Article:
Your debt-to-income (DTI) ratio is another important calculation. It measures how much money you make against how much you pay every month to cover your fixed monthly debts.
Fixed monthly debts can include rent or mortgage payments, utilities, personal loans, credit card bills, auto loans, student loans, etc. You may not qualify for a loan if mortgage lenders believe your existing debt obligations are too high.
The qualifying DTI ratio will vary by lender and type of mortgage you are hoping to secure. But for most conventional loans, lenders prefer borrowers with a DTI of 36% or less.
If your gross monthly income is $10,000, your DTI should be $3,600 or less. If your mortgage payment is $2,800, your other monthly debts shouldn’t exceed $800.
That said, some lenders can accept a DTI ratio as high as 40% – 50%, but you may need to make a larger down payment.
Do I have 2 years of documented income?
Most lenders want 2 years of verified income. Recent pay stubs are typically accepted as proof if you work 9-to-5 and receive a W-2. You may need to apply for a bank statement mortgage if you’re self-employed. With a bank statement mortgage, you’ll verify your income with alternative paperwork, including recent bank statements.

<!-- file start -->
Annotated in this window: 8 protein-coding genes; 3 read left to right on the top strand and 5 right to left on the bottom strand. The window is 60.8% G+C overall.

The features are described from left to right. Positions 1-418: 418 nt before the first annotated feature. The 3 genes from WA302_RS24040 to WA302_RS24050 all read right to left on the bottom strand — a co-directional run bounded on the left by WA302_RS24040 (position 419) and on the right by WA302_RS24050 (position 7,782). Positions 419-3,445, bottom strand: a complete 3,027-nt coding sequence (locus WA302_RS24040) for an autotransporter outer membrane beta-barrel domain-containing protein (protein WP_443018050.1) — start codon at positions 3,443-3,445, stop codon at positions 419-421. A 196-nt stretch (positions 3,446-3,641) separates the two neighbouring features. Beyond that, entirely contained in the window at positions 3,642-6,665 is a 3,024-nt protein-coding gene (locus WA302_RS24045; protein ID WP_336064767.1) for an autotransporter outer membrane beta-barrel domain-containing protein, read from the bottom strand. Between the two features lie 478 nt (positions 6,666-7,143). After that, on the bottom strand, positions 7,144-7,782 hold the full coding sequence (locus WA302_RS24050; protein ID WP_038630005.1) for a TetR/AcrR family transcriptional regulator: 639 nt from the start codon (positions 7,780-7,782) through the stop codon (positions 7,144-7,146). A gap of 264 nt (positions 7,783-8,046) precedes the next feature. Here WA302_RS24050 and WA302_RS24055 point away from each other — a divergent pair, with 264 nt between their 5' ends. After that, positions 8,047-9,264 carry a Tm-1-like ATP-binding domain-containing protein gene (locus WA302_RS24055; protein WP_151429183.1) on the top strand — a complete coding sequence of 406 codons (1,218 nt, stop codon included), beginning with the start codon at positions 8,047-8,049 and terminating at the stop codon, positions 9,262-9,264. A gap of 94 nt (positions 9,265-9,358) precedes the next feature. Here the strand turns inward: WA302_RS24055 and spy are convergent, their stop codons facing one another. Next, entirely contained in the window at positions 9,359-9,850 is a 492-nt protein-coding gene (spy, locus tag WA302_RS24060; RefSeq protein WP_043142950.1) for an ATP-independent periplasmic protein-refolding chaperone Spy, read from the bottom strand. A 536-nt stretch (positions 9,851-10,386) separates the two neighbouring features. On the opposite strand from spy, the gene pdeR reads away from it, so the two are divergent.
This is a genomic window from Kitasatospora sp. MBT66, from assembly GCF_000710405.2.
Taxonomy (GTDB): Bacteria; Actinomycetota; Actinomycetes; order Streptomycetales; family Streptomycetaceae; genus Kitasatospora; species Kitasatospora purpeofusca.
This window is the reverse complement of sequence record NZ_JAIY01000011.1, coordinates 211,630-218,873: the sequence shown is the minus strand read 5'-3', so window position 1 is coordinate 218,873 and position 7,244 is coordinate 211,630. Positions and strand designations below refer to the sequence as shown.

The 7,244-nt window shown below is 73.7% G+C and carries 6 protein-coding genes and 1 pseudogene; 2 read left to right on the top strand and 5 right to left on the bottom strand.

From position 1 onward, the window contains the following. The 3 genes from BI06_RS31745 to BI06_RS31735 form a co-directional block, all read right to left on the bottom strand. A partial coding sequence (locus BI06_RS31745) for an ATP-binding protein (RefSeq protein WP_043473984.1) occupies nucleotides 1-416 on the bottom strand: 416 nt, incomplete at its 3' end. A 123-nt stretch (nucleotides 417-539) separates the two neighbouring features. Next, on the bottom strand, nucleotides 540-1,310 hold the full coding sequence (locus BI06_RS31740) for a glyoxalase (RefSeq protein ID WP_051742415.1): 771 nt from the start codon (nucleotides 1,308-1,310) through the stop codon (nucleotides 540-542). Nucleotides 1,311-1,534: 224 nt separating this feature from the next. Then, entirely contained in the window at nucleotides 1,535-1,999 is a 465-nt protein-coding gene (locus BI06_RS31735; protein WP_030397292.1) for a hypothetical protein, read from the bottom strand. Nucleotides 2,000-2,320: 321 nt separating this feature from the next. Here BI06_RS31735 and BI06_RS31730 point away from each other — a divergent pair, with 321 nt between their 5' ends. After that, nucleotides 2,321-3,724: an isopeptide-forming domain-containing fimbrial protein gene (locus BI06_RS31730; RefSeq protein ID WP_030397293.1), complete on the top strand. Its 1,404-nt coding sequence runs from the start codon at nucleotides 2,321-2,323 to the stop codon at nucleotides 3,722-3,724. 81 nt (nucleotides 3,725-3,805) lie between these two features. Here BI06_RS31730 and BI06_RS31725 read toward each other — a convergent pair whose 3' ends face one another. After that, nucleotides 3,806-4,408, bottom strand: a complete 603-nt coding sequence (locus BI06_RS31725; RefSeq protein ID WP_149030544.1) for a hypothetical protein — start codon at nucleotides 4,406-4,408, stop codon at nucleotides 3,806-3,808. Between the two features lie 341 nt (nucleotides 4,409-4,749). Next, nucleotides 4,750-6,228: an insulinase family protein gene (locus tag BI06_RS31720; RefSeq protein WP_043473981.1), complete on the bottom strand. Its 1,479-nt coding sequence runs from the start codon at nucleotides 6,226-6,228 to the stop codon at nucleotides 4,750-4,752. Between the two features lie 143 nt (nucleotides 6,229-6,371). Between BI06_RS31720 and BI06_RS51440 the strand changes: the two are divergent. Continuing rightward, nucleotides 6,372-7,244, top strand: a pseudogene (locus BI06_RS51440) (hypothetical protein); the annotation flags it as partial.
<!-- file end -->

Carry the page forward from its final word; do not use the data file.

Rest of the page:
What are your sources of income?
Your chances of qualifying for a mortgage may increase if you have other sources of income. These sources of income can include:
- Rental or property income
- Pension or annuity income
- Social Security and disability benefits
- Alimony or child support payments
- Trust fund income
- Investment income
- VA benefits
- Foster care payments
Keep in mind, a lender may treat alimony or child support and investment income as a less reliable source of income compared to others. Take stock of your multiple streams of income. It may make a difference when you apply for a mortgage.
What size down payment can I afford?
Qualifying for a mortgage may be a much easier enterprise if you can make a large down payment. In addition to having a smaller loan to pay off, lenders will often offer better terms with a larger down payment.